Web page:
On Thursday, he detailed a hit that had him particularly concerned.
According to Peterson's recollection, the play happened late in the third quarter on third down, just before a play many fans will remember well. On fourth-and-1, the Vikings attempted a pass to Peterson that Derrick Brooks defended to turn the ball over to the Tampa Bay on downs.
The play before that, however, has Peterson questioning whether a defender – he didn't remember his name but said his number was "in the 50s" – took a run at his knee in an effort to take him out of the game.
"I was being stood up by like three or four defenders and the guy just came out of nowhere, outside of the screen, and intentionally went for my leg," Peterson said. "I felt that and I watched it over and over again – intentionally went for my leg to try to take me out.
"By the grace of God, my foot wasn't stuck in the grass and it was able to give. I looked at that play and really started thinking that, hey, whether you believe it or not, guys are out there trying to take you out so you've got to be smarter and protect yourself."
He said he felt the blow during the play but didn't think much of it … until the coaches pointed it out to him on film.
"I remember that play. I just remember being stood up and the whistle was about to blow and I wasn't going anywhere – my forward progress was stopped. Someone just came in," Peterson said. "At the time, I didn't know it was intentionally done until I watched the film and seen the guy come out of nowhere, dive straight for my knee and then get up flexing, like, you know, ‘Hey, I got him' or whatever it was."
Peterson said he didn't know if the league took action on the hit and said hopefully it won't happen again.
However, he said that hit helped enforce the point that he needs to be smarter with his running and learn when to go down to the ground.
"When I'm out there and fighting for yards, I can feel the pile moving. When I can't feel the pile moving anymore and my forward progress isn't going forward anymore or going backwards, then it would probably be in my best interest to go down," he said.
While Peterson didn't miss any apparent playing time because of the hit he took, it's possible defensive end Jared Allen could missed some time or be limited this weekend against the Arizona Cardinals after taking a hit on his knee in the Detroit game.
Allen didn't practice on Wednesday or Thursday and he declined to reveal the extent of the damage in his knee, but he and defensive coordinator Leslie Frazier said they are hopeful he will play.
Frazier said it was a "vicious" hit that Allen took on his knee from Lions offensive tackle Gosder Cherilus, and it occurred in an area of the play where he probably wasn't expecting to be hit.
"He's a tough, tough guy. If anyone can make it, he can," Frazier said.
"The big emphasis in the league is player protection and I'm sure that's one that Ray Anderson and his staff will review (at the NFL). You hate to see a hit like that on any player. You're vulnerable. You're not anticipating anybody cutting you where Jared was blocked."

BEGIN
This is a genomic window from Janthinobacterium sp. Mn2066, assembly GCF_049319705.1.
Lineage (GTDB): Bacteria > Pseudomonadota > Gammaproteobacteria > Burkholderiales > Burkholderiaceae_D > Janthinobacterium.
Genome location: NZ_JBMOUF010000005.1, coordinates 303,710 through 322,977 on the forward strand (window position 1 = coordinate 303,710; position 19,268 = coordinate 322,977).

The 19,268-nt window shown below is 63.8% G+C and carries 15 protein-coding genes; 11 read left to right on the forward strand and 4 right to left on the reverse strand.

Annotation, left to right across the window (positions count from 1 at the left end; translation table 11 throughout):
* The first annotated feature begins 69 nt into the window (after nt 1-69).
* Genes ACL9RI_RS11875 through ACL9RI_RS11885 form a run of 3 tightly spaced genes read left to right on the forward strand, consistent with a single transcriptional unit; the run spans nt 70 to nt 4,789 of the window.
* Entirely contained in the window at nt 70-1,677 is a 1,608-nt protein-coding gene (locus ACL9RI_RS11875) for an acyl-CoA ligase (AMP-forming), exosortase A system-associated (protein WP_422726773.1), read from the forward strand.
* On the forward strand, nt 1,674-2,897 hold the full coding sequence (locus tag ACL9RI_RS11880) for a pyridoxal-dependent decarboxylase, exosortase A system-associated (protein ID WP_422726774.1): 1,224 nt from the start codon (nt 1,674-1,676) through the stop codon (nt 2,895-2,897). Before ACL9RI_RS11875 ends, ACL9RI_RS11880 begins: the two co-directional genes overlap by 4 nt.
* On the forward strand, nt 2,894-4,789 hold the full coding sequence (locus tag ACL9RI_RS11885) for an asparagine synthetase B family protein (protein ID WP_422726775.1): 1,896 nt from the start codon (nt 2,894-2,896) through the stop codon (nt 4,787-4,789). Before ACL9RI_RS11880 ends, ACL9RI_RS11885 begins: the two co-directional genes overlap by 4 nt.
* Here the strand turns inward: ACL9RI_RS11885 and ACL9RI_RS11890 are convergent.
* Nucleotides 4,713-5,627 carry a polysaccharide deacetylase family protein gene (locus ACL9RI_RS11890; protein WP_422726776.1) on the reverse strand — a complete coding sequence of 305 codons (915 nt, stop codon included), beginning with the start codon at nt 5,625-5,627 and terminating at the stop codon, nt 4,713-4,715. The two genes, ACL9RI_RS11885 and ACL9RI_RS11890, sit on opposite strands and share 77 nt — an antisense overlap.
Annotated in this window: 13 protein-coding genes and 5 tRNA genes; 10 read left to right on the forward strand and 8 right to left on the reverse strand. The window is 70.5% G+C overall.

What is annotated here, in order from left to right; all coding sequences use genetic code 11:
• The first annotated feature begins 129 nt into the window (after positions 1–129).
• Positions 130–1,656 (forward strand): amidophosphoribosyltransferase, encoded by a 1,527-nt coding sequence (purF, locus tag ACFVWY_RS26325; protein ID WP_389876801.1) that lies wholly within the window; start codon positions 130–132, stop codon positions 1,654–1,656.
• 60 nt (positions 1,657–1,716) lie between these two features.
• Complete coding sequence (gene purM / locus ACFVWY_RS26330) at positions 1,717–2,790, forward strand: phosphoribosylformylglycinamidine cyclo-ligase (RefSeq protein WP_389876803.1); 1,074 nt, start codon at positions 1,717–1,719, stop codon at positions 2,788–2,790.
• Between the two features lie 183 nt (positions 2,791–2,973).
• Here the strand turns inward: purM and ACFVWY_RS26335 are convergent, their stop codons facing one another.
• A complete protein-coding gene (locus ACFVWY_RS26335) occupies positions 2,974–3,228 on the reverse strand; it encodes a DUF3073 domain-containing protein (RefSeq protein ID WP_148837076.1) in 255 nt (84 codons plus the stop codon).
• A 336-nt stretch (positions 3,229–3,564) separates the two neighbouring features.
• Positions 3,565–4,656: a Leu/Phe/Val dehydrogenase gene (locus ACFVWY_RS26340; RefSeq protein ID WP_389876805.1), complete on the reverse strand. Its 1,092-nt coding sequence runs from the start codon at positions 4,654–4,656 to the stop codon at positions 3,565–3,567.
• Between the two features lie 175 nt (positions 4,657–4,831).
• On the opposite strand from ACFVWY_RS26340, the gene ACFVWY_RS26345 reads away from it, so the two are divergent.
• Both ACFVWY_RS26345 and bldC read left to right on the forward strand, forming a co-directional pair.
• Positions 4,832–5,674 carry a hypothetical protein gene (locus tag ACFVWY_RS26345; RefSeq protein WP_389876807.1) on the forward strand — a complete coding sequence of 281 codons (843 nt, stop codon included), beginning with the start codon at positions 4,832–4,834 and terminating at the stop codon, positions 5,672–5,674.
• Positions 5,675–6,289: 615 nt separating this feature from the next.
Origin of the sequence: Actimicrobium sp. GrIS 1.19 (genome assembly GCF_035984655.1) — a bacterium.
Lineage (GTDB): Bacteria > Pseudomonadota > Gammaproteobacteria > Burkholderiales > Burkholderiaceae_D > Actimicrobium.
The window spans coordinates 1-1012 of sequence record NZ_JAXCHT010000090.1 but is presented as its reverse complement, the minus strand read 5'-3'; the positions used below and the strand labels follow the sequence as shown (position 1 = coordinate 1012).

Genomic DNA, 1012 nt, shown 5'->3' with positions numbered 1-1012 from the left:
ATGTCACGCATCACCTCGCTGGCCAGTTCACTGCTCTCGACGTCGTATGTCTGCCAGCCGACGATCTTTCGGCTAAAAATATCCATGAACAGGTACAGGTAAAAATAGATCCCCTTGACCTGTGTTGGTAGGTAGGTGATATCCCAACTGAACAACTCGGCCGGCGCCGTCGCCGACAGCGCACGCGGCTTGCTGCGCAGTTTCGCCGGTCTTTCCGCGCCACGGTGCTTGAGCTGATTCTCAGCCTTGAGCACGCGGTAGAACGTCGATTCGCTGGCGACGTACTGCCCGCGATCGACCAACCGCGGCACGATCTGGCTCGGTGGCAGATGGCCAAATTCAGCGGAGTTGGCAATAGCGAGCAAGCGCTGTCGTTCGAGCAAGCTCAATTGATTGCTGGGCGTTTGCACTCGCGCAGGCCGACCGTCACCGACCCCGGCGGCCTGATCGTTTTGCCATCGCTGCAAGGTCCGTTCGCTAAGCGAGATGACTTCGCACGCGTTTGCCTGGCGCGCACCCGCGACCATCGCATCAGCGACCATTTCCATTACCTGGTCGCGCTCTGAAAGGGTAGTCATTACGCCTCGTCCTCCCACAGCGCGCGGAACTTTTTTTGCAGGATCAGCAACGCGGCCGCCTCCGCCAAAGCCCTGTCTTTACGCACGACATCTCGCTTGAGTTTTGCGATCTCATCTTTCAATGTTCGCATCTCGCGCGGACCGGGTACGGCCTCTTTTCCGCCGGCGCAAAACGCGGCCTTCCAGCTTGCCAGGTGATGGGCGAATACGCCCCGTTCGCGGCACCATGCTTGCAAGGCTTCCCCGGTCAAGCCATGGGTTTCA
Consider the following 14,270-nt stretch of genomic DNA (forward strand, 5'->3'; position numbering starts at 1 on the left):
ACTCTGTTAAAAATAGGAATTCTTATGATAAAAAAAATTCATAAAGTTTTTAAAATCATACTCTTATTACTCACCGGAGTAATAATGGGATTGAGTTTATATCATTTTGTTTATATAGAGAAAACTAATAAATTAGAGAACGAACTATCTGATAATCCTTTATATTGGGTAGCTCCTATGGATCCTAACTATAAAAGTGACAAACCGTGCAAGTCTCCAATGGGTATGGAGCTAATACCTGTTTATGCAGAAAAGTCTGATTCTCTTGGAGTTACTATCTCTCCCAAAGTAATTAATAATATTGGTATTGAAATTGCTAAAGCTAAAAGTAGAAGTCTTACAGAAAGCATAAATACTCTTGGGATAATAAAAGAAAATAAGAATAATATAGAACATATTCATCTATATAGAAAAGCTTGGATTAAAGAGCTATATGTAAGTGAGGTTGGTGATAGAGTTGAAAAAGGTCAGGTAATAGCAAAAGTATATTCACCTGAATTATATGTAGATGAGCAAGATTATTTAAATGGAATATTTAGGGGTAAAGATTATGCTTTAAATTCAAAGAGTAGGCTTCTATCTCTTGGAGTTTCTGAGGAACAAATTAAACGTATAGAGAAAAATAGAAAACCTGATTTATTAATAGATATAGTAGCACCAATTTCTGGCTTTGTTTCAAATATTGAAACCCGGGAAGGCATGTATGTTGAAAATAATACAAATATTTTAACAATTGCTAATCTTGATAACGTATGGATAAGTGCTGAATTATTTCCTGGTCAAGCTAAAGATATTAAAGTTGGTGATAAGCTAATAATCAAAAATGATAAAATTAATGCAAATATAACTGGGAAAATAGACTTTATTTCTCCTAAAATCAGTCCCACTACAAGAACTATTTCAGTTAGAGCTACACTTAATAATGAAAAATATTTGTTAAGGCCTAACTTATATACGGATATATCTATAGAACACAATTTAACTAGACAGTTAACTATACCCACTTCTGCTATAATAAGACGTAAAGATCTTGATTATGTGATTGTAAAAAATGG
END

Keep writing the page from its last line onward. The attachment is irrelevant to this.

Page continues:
Allen said that between the shoulder sprain he suffered a month ago and his latest knee injury, it's the most health issues he's had in his career.
" It sucks. Something in the water around here. Right after I got my shoulder feeling better I got hit in the knee. Turf can do that to you I guess. It's all right," he said. "You persevere, you push through. My old man used to say that if it doesn't kill you it makes you stronger. I always say that if it doesn't kill you it hurts like hell."
OTHER PETERSON NOTES
Peterson is hoping to avoid the reputation of being a fumbler after he let the football get out his grasp three times Sunday in Detroit and had another one initially ruled a fumble before it was overturned. The fumble that was overturned upon replay was recovered by Detroit. All three of the fumbles that stood were either fumbled out of bounds or Peterson recovered himself.
"When you put on tape putting the ball on the turf, then teams are going to come in and focus on ripping the ball, having guys come in and rip the ball," he said. "Really it comes down to just having good ball security and protecting the ball all the way down."
Peterson admitted that he might have to be a big part of the game plan on Sunday in order to keep the Arizona Cardinals offense limited. "Our best defense could be our offense," he said. "Arizona, they do a great job of creating drives and moving the ball down the field. We're going to have to try to limit those opportunities."
Even Adrian Peterson is impressed sometimes by what he sees of himself on film. Asked if he ever watches film and wonders how he eluded a tackle, he said, "Actually, I do that all the time: Man, I don't know how I got out of this. I don't know how I got out of this. I don't know how I did that. But, hey, I'm going to see if I can keep doing it. There are some things that surprise me, myself. I just sit back and thank God for blessing me."
"These guys that are on our roster, the 53 guys, they're on there for a reason, so if it happened to get down to J.D., then J.D. would go in there and he would compete his butt off and he would give us the best that he has," said offensive coordinator Darrell Bevell. "I think he's prepared himself, and he's even had less reps than Tarvaris."
Neither Bevell nor Childress would officially rule out Gus Frerotte for Sunday's game, but all indications are that Jackson will get the start. "I'm not ruling him out of anything. He'll give me feedback as he goes, and he has," Childress said.